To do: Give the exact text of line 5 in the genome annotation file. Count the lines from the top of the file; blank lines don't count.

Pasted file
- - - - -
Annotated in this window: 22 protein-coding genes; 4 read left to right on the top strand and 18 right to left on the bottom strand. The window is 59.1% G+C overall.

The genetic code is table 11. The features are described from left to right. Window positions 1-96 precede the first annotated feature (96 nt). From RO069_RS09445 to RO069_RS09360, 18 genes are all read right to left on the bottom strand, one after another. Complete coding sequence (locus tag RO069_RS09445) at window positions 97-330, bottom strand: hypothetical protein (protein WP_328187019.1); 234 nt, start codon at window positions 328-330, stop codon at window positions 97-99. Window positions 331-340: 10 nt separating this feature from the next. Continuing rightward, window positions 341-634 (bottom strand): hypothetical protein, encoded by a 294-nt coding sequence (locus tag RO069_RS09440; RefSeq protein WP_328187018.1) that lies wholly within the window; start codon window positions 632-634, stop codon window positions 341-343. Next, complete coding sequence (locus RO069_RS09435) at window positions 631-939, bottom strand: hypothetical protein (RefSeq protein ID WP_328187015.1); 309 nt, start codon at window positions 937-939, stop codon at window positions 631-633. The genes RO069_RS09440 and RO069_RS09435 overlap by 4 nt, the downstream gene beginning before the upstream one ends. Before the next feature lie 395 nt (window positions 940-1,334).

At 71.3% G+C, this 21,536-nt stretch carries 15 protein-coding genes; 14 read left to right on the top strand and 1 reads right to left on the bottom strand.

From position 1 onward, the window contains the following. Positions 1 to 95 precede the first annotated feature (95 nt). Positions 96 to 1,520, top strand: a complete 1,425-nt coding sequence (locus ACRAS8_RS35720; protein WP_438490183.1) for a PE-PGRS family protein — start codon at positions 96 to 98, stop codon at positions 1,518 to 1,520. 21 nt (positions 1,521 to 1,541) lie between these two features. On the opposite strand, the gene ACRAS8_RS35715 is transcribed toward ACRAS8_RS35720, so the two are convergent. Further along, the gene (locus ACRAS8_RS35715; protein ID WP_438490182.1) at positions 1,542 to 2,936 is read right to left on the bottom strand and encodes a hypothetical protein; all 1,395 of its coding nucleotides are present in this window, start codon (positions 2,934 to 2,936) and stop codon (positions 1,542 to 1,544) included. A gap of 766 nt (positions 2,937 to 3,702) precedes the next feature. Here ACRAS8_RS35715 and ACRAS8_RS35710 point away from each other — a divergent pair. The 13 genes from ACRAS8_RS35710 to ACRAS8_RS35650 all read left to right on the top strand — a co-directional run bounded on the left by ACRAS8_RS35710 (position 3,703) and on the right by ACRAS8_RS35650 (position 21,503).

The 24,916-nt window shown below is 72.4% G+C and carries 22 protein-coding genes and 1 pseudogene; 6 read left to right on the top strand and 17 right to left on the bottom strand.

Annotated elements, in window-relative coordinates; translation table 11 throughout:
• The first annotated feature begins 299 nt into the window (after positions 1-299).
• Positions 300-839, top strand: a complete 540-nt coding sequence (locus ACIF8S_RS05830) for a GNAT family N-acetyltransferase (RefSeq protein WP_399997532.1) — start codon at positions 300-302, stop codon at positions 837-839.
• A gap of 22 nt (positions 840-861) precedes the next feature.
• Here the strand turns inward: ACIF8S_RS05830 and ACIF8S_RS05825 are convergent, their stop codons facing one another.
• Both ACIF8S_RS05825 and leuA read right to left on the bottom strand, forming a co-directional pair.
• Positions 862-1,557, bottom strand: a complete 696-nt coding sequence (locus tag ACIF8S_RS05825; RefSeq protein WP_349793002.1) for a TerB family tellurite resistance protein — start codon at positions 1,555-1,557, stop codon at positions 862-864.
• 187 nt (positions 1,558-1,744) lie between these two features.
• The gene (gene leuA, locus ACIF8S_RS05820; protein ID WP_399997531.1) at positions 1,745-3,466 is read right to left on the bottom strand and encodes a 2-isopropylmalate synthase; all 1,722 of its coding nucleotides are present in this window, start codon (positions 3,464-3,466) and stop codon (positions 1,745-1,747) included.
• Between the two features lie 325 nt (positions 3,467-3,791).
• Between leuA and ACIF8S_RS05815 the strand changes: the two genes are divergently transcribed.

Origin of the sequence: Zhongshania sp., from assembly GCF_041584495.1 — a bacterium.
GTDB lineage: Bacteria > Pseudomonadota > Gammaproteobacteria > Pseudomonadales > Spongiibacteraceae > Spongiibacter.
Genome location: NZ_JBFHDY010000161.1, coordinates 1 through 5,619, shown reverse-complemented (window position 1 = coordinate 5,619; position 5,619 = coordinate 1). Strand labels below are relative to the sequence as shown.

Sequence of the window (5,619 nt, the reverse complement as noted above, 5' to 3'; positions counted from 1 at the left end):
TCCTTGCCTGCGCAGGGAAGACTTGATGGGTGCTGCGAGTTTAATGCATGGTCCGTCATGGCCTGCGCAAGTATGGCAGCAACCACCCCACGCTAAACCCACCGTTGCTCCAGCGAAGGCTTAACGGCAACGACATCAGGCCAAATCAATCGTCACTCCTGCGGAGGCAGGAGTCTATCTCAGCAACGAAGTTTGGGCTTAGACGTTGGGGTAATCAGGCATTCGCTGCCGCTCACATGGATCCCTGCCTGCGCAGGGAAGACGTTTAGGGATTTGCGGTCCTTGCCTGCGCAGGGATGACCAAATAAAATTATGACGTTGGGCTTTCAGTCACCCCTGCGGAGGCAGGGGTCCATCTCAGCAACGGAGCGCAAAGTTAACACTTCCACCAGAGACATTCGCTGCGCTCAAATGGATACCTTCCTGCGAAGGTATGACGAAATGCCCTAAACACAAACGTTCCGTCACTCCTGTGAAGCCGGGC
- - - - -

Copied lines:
The 24,916-nt window shown below is 72.4% G+C and carries 22 protein-coding genes and 1 pseudogene; 6 read left to right on the top strand and 17 right to left on the bottom strand.